Business & Economy

The Dow Jones hits 40,000 for the first time. What to know about this major milestone

Traders on the floor of the New York Stock Exchange in New York City on May 16, 2024, when the Dow hit 40,000 points for the first time ever.
Traders on the floor of the New York Stock Exchange in New York City on May 16, 2024, when the Dow hit 40,000 points for the first time ever.
Spencer Platt/Getty Images

Updated May 16, 2024 at 5:00 PM ET

The Dow Jones Industrial Average surpassed 40,000 points on Thursday for the first time ever, signaling a strong endorsement of the health of the U.S. economy.

The trigger that drove the market to a historic high was new data released Wednesday showing annual inflation easing after three consecutive months of higher-than-expected reports.

For investors the news of cooling inflation was a huge relief. Stubborn inflation has been one of the top challenges for an economy that otherwise is doing remarkably well.

The question now is whether these gains in the markets can be sustained. The Dow eventually gave up its earlier gains and ended down slightly at 39,869 points.

Here are three things to know about where things stand in stock markets.

As the cliché goes, it's the economy, stupid

Investors had started the year brimming with optimism about the economy.

Some of that hope still remains. Growth has been remarkably sturdy. The labor market has been doing incredibly well. And corporate profits have been largely booming.

The biggest unknown remains inflation. The Federal Reserve has raised interest rates to their highest in over two decades in order to cool prices.

The interest rate hikes have impacted the economy by pushing up the cost of loans, like mortgages and car loans. High prices and high interest rates have been a double whammy for consumers.

After a string of higher-than-expected inflation reports in January, February and March, optimism began to evaporate.

Finally, investors got a reprieve with Wednesday's government report which showed annual inflation easing to 3.4% in April from a year ago. It was also lower than the previous month and in line with expectations.

Now, practically speaking, hitting 40,000 is really no different from any other number.

But it represents a major psychological milestone.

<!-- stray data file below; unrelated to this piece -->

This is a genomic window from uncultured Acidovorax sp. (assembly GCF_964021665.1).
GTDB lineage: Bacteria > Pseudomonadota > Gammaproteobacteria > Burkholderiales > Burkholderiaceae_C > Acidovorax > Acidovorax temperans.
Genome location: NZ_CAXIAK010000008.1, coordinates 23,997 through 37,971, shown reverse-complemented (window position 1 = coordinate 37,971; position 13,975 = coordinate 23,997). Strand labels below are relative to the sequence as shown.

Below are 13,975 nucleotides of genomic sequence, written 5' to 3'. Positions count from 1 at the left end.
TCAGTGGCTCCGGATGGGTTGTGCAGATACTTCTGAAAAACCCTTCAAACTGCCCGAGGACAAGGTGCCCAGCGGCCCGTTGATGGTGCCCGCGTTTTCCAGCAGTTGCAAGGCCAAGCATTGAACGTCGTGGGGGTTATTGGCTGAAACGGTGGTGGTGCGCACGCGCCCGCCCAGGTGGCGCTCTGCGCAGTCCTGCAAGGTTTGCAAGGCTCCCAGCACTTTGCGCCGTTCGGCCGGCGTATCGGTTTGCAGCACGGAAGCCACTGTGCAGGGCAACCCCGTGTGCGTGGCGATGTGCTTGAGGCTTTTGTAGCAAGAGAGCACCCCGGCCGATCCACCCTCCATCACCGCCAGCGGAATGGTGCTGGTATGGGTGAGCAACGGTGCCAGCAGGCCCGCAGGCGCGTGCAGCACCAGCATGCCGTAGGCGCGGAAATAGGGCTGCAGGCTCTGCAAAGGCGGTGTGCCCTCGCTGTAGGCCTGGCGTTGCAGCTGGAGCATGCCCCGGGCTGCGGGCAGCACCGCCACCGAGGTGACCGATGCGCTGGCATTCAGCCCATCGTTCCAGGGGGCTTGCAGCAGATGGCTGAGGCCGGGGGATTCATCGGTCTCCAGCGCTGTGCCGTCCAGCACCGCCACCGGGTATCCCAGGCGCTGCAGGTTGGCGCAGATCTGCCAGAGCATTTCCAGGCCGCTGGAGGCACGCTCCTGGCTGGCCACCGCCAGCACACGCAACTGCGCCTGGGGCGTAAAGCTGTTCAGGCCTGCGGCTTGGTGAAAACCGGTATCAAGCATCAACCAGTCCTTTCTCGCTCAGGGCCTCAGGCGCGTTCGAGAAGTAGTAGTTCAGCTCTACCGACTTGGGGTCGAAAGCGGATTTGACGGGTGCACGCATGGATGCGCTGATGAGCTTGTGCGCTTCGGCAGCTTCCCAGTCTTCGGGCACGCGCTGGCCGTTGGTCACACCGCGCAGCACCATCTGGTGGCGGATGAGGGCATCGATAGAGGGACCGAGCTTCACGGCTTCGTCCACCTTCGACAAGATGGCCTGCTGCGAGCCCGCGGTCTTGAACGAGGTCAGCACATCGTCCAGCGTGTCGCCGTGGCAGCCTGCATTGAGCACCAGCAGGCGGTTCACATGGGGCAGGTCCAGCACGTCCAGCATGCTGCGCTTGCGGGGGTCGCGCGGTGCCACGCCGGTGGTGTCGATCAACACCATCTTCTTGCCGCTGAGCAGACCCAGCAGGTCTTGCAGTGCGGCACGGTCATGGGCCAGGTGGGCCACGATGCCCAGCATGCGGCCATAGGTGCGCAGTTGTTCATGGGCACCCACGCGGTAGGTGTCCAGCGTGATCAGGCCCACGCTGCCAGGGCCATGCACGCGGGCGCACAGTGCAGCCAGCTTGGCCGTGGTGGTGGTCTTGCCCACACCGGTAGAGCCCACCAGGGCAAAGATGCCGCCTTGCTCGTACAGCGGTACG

Easing inflation could allow the Fed to finally start cutting interest rates, bringing a little relief to millions of people who carry debt, whether in credit cards or home loans.

It could raise renew hope for that cherished "soft landing" — when the Fed can manage to cool down prices without sparking a recession.

"The idea that the economy can keep moving along while the inflation numbers come down, that's got everyone excited," says Marc Dizard, the Chief Investment Strategist for PNC Asset Management Group.

But the market rally is also about AI

The bullish market hasn't been just about the economy.

Since last year, broader stock markets have been helped by pumping up companies tied to the new investment craze: artificial intelligence.

Gains have been largely driven by seven companies widely referred to as the "Magnificent Seven."

Microsoft CEO Satya Nadella delivers a speech at the Microsoft Build AI Day in Jakarta, Indonesia, on April 30, 2024. Artificial intelligence has been a hot trend in markets.
Microsoft CEO Satya Nadella delivers a speech at the Microsoft Build AI Day in Jakarta, Indonesia, on April 30, 2024. Artificial intelligence has been a hot trend in markets.
Adek Berry/AFP via Getty Images

Those companies — Microsoft, Amazon, Apple, Alphabet, Meta, Nvidia and Tesla — have helped push up broader markets.

Only three of those companies are in the Dow Jones index. Nonetheless a rally in technology shares can still have a spillover impact on the Dow.

All three major indexes, including the S&P 500 and the Nasdaq, hit record highs earlier on Thursday.

The outlook for markets: proceed with caution

Despite the gains on Thursday, and the milestone for the Dow, future gains are still in doubt.

"We like we like it when the Dow hits 40,000, don't get us wrong," says Dizard at PNC Asset Management. "But we just think you have to approach it with caution."

The Fed had previously signaled it could cut interest rates three times this year. But that is now unclear after disappointing inflation data earlier in the year.

And the economy has held up pretty well, but it could still slow down and potentially even tip into recession if interest rates remain high.

As high interest rates continue to pose a burden on consumers, it can make it more expensive to pay down their debts.

Ultimately, though, a lot of whether the stock markets can be sustained will likely depend on one thing: where things go with inflation.

Copyright 2024 NPR. To see more, visit https://www.npr.org.

Volume Button
Volume
Now Listening To Livestream
MPR News logo
On Air
MPR News